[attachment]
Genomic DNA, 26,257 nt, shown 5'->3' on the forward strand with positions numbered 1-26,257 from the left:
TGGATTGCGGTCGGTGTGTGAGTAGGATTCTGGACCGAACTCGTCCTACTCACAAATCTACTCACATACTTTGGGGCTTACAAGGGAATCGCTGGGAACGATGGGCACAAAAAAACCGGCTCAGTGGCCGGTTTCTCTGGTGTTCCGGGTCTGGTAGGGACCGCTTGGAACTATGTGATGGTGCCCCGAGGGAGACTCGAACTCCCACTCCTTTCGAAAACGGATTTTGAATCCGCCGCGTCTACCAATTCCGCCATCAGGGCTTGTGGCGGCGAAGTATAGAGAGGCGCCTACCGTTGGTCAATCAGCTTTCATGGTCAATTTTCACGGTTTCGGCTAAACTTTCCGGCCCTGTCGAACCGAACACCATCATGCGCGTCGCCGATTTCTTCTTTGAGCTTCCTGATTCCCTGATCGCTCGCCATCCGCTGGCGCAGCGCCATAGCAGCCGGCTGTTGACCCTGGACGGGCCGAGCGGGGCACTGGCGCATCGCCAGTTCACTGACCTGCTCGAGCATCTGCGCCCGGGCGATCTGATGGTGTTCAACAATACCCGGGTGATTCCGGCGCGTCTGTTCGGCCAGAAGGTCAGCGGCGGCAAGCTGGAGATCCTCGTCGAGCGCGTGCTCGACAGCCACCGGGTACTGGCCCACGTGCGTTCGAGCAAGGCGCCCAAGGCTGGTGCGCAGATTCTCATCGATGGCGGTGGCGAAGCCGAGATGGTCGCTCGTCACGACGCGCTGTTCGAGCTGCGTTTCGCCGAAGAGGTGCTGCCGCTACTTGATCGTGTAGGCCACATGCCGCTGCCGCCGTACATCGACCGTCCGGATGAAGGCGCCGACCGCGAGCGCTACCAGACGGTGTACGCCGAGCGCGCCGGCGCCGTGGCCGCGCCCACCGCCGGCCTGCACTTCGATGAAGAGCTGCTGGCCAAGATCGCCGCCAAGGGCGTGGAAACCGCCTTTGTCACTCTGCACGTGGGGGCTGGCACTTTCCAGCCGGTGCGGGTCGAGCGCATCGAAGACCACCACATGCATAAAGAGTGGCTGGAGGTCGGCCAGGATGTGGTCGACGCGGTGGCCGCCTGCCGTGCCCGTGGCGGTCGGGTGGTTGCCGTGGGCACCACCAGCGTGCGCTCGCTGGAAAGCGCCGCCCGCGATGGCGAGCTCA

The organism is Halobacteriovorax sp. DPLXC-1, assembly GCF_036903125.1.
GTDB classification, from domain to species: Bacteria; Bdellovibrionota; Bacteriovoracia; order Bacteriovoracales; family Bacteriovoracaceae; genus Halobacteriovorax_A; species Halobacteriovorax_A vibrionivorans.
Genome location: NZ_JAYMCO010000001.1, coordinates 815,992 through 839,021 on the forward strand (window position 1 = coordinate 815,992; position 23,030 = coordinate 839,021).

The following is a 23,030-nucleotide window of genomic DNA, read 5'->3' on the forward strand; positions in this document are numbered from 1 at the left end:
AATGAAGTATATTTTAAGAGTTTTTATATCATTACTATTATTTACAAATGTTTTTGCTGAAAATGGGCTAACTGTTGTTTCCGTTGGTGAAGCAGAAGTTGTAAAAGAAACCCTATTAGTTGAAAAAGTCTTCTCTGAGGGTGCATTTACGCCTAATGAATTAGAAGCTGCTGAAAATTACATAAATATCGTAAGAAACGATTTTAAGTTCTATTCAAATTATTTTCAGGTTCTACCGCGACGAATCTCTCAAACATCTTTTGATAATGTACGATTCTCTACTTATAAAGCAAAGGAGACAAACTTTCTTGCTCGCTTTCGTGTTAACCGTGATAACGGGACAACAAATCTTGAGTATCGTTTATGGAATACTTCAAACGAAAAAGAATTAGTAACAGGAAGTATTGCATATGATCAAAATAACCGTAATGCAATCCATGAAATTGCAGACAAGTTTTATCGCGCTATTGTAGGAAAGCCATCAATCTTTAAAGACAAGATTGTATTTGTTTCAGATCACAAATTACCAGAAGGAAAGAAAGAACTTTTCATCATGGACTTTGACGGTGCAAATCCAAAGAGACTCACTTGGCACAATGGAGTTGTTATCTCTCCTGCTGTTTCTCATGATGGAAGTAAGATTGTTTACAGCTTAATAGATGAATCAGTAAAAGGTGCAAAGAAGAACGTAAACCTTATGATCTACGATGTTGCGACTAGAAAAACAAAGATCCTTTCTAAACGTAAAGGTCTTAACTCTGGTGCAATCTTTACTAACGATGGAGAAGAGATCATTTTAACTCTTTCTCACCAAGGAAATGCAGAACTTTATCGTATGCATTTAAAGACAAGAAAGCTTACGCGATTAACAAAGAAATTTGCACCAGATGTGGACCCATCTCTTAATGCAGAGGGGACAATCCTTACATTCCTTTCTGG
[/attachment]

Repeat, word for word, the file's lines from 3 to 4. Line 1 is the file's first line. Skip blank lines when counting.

The organism is Halobacteriovorax sp. DPLXC-1, assembly GCF_036903125.1.
GTDB classification, from domain to species: Bacteria; Bdellovibrionota; Bacteriovoracia; order Bacteriovoracales; family Bacteriovoracaceae; genus Halobacteriovorax_A; species Halobacteriovorax_A vibrionivorans.